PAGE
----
I’ll admit that I wasn’t very knowing about the entirety of the Swiss landscape, so I kept scanning the horizon for big mountains and wasn’t seeing any. When we landed in Basel, there were low blue mountains in the distance. Jon and I realized very quickly that we had no idea what stop we needed for the train station, and we decided that our lack of German was definitely a bad thing at that moment as we eyed each other on a green-trimmed bus that looked almost identical to the Viva buses here in the York Region.
We ended up getting off near a train station, but it wasn’t the right one. We eventually figured out the map and boarded the next train, which had come from France and all of its wording was in French, and got off two stops later at the right station.
Our train arrived, and then we were officially on our way down to Interlaken, where we would catch a train to Lauterbrunnen, where we would take the cog train up to Wengen. We’d lost a few hours due to US being lost, but we remained hopeful.
We passed by Bern:
And from there the scenery quickly began to change as the sun set pink and gold. Eventually I noticed a huge, pink-hued cloud bank covering the horizon, and they were quite different to the rest of the clouds in the sky. I had read in the Bernese Oberland book we’d gotten from Stanfords that the Alps tend to create their own weather, so I wondered aloud if the clouds were hiding the mountains.
Under and within those clouds rose bulky, forested mountains, dark grey-green with wisps of mist and fog combing through their ridges and folds. The evening darkened and I stared at this gorgeous landscape, awed and moved by their beauty. When Jon got up to get us a small dinner from the cafeteria portion of the train, we curved around the long Thunersee lake, where the clouds had broken and the sun was setting spectacularly over the water and silhouetting the mountains.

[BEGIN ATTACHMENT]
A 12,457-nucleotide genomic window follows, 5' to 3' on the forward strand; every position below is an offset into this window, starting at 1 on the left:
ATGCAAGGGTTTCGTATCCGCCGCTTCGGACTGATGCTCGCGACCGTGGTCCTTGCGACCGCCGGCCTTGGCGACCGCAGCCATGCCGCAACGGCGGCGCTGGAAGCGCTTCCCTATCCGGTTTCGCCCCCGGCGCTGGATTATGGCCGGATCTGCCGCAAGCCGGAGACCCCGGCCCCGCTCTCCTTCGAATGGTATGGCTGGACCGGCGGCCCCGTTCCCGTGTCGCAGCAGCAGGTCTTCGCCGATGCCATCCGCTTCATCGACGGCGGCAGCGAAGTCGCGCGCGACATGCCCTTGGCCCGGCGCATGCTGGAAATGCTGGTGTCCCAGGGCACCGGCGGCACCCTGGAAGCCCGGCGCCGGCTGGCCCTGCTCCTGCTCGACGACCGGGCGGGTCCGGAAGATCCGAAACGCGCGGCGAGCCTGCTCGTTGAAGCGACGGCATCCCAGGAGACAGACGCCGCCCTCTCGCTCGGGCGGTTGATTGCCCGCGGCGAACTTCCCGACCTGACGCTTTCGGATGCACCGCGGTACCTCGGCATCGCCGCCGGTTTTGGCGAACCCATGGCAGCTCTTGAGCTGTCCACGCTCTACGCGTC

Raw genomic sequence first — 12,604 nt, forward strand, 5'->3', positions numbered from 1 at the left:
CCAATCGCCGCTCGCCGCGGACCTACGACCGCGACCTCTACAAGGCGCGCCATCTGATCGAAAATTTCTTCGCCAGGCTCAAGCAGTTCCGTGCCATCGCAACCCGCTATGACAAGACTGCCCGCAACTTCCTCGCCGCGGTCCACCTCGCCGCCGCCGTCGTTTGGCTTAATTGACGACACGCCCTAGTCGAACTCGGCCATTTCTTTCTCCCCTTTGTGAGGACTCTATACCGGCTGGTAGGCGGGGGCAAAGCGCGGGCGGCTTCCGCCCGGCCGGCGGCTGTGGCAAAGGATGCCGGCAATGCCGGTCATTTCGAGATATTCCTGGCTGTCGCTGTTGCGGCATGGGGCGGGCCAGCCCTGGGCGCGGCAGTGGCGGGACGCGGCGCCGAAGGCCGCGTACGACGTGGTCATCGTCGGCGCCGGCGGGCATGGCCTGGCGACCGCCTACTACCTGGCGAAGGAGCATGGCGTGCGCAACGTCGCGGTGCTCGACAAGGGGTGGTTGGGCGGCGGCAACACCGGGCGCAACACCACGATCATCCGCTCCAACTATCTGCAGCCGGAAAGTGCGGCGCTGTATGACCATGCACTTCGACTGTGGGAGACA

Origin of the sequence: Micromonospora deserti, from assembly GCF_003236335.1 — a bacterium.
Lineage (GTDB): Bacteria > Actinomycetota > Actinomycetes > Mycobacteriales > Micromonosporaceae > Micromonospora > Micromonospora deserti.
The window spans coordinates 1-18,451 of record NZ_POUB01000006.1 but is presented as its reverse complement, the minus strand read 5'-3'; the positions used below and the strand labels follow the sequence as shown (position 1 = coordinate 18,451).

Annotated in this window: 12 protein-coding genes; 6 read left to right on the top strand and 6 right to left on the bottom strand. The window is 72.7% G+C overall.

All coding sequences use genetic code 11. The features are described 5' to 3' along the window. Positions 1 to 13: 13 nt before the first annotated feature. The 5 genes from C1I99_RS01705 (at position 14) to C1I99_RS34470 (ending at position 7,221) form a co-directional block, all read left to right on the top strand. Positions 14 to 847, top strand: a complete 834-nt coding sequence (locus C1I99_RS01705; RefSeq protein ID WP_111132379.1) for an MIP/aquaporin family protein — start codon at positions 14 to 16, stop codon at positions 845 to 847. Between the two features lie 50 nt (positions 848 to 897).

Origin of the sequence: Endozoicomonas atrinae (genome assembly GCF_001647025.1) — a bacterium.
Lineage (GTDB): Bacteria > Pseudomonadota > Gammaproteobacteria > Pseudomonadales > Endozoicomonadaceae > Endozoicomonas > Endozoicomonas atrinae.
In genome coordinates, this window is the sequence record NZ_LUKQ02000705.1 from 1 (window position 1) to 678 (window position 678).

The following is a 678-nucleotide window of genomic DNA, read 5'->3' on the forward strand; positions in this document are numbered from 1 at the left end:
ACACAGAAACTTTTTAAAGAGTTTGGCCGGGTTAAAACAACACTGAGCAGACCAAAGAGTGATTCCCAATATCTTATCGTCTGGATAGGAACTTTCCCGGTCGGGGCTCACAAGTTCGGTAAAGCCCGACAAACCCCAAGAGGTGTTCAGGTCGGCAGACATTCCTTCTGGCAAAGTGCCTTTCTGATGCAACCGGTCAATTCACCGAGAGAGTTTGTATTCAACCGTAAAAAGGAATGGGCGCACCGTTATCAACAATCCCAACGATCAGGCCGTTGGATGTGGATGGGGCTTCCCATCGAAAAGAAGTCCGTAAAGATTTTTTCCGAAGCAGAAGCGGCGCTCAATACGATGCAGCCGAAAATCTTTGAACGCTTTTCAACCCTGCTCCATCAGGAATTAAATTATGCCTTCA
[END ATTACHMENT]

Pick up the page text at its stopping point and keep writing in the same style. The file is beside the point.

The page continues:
By the time we arrived in Interlaken, it was dark and starting to drizzle. As we checked the train schedule, we realized with horror that we’d missed the last train into Lauterbrunnen. And Jon couldn’t use his phone to call the hotel since we were in another country. We found a map that showed local hotels, which were lit up either green or red depending on their vacancy, and we found one a ways up the road. So we began the trek through the warm rain until we came across Hotel Interlaken and secured a small room on the top floor.
The rooms on that floor had one shared bathroom with no shower, so there was no bathing for us. The room itself was beautiful and spare, done up in green and white with shuttered windows looking out onto Interlaken and the mountains, which we couldn’t see due to the darkness.
We passed out for the night, beginning our adventure anew the next morning to sunshowers and a huge buffet breakfast included in the hotel price.
Stay tuned for part three on Saturday!